You may think a stove adds heat to a room. Chances are, however, that you need to add a fireplace insert to make it work more efficiently.
From the earliest times, nothing has evoked a feeling of home and family like a warm, inviting fire. While fire was initially outside and essential for survival, it eventually moved indoors. Hearths were still essential elements of homes until central heating took over in the 20th century.
For many years, fireplaces have served primarily a decorative function. Yet now, as homeowners are trying to become greener, fireplaces and stoves are once more in vogue as a way of zone heating a house. Even if your fireplace is only 25 or 30 years old, however, in other words one that is not a direct vent design, it can rob your home of heat instead of adding warmth.
What are Fireplace and Stove and Inserts?
Fireplace and stove inserts are composed of three main pieces–the insert itself which is placed inside the fireplace, generally made of cast iron or steel, a faceplate, and glass doors that allow the fire to be viewed while the doors remain closed, making the fire more efficient.
The type of inserts selected depend on what type of fuel–natural gas, propane, wood, pellet, or coal–is used. Some insert systems also offer state-of-the-art features such as fans, which distribute heat into a room, and thermostatic controls to further improve efficiency.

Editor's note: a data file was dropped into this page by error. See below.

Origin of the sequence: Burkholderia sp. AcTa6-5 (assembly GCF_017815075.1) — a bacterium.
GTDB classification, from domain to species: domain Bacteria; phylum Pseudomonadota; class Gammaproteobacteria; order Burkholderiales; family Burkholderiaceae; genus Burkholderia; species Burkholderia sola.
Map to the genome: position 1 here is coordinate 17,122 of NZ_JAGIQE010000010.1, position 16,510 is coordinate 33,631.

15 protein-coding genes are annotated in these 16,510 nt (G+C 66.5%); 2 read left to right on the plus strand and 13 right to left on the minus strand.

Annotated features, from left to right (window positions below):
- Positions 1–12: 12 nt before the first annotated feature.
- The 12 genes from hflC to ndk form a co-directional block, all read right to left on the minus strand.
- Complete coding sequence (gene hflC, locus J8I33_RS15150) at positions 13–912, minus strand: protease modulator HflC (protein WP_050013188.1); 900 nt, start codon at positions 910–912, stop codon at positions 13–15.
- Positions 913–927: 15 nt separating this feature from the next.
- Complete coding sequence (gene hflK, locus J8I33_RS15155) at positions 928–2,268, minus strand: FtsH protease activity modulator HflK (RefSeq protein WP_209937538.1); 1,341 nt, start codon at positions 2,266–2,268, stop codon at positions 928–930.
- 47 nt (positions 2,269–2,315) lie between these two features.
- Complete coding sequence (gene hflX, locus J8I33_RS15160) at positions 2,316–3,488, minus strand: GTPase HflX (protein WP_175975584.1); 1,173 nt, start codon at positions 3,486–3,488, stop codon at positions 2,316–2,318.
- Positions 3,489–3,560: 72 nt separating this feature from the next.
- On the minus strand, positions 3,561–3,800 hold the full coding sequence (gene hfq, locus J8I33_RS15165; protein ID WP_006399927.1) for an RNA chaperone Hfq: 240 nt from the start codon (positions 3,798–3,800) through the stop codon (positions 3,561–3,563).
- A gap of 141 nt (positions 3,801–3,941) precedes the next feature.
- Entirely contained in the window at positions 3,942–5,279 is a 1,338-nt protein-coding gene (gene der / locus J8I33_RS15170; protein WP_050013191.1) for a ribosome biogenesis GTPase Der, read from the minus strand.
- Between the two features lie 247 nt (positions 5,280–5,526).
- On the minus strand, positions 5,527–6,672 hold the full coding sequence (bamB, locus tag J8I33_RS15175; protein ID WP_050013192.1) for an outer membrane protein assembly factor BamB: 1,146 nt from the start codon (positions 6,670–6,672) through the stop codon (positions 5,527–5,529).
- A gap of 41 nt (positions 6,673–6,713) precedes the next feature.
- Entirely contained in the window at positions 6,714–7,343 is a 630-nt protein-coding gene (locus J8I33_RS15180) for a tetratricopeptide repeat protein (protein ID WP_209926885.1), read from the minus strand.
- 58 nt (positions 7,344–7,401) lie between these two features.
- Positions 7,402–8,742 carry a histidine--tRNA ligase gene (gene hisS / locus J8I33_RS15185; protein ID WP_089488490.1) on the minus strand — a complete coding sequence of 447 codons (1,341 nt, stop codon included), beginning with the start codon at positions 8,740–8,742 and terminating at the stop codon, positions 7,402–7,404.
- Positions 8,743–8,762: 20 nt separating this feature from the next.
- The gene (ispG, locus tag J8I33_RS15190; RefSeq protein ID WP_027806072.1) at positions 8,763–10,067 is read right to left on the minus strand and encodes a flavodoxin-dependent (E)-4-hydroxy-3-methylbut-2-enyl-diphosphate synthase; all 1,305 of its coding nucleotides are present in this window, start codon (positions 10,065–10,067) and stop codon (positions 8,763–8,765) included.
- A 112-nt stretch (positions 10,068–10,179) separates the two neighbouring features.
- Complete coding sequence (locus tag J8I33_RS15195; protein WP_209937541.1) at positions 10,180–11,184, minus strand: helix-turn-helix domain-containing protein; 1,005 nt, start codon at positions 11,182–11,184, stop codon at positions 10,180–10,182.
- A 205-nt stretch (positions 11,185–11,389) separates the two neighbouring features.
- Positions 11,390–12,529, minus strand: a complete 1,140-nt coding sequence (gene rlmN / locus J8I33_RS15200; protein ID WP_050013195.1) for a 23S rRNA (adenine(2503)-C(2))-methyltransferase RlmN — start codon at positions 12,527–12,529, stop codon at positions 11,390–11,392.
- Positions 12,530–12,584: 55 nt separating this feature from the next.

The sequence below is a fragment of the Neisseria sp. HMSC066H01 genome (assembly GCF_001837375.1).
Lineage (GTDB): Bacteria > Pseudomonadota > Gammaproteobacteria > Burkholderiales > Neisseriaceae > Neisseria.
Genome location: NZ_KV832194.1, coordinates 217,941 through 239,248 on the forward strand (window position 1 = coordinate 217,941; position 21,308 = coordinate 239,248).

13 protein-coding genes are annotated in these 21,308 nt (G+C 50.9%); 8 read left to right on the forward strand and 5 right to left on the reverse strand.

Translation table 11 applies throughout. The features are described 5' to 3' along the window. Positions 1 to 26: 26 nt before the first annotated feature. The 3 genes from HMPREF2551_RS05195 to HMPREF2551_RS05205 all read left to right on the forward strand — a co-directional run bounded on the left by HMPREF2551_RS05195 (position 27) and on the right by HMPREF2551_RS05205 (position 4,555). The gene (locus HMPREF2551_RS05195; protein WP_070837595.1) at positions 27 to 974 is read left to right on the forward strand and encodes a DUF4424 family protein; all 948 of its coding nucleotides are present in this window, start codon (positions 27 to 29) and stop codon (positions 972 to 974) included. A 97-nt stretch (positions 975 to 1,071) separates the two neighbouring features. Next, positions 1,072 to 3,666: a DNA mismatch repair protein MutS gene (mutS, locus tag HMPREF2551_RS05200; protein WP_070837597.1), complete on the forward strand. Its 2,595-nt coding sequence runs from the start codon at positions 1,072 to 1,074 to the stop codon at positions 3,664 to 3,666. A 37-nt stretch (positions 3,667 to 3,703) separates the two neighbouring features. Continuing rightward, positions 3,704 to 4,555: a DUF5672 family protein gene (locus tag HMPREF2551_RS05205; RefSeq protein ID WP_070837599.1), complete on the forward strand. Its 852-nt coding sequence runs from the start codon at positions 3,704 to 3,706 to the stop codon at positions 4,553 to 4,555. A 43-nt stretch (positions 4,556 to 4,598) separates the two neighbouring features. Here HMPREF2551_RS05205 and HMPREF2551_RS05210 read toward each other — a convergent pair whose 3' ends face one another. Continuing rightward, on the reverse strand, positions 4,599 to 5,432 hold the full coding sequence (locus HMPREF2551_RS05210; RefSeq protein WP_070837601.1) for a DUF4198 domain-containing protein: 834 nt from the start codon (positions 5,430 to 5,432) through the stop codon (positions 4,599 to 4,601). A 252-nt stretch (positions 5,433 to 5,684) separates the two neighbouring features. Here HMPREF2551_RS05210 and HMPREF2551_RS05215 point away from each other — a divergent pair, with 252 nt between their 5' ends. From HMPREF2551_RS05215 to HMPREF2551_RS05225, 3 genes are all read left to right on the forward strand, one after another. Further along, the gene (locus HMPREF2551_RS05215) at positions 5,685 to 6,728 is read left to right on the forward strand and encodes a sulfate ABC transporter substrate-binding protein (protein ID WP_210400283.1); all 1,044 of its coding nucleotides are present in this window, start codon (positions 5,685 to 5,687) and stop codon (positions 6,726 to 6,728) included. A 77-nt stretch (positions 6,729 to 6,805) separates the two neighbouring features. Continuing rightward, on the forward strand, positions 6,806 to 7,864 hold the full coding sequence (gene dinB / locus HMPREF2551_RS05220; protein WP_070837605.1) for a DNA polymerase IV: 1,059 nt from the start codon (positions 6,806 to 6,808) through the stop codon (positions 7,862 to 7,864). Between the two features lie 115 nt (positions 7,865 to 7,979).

Size also varies, ranging from small to extremely large. The key factor in selecting size is based on the opening of the existing fireplace. To determine the right size, the following must be measured:
- Opening height and width
- Opening depth (top and bottom)
- Rear width
- Depth of the hearth (area in front of the fireplace)
How Inserts Work
Older fireplaces are not efficient because of their open combustion design which allows heated room air to be drawn into the fire, causing it to burn too fast, and thus wasting energy. An insert slows the fire down and increases its temperature to facilitate more complete combustion. As the temperature goes up in a room with a fireplace fitted with an insert, the burners decrease their output, but still emit a continuous flame.
Generally, older fireplaces have efficiency ratings of just five to ten percent. This low efficiency is due to the open combustion design that allows an abundance of heated room air to be drawn into the fire, causing it to burn too fast and wasting energy. The closed combustion system of fireplace inserts can generate fireplace efficiencies of more than 65 percent, which translates into greater heat output.
Remember that having a fire in your home is like having a silent friend. An insert in your fireplace will make that flame become an even better pal by helping it to be more efficient.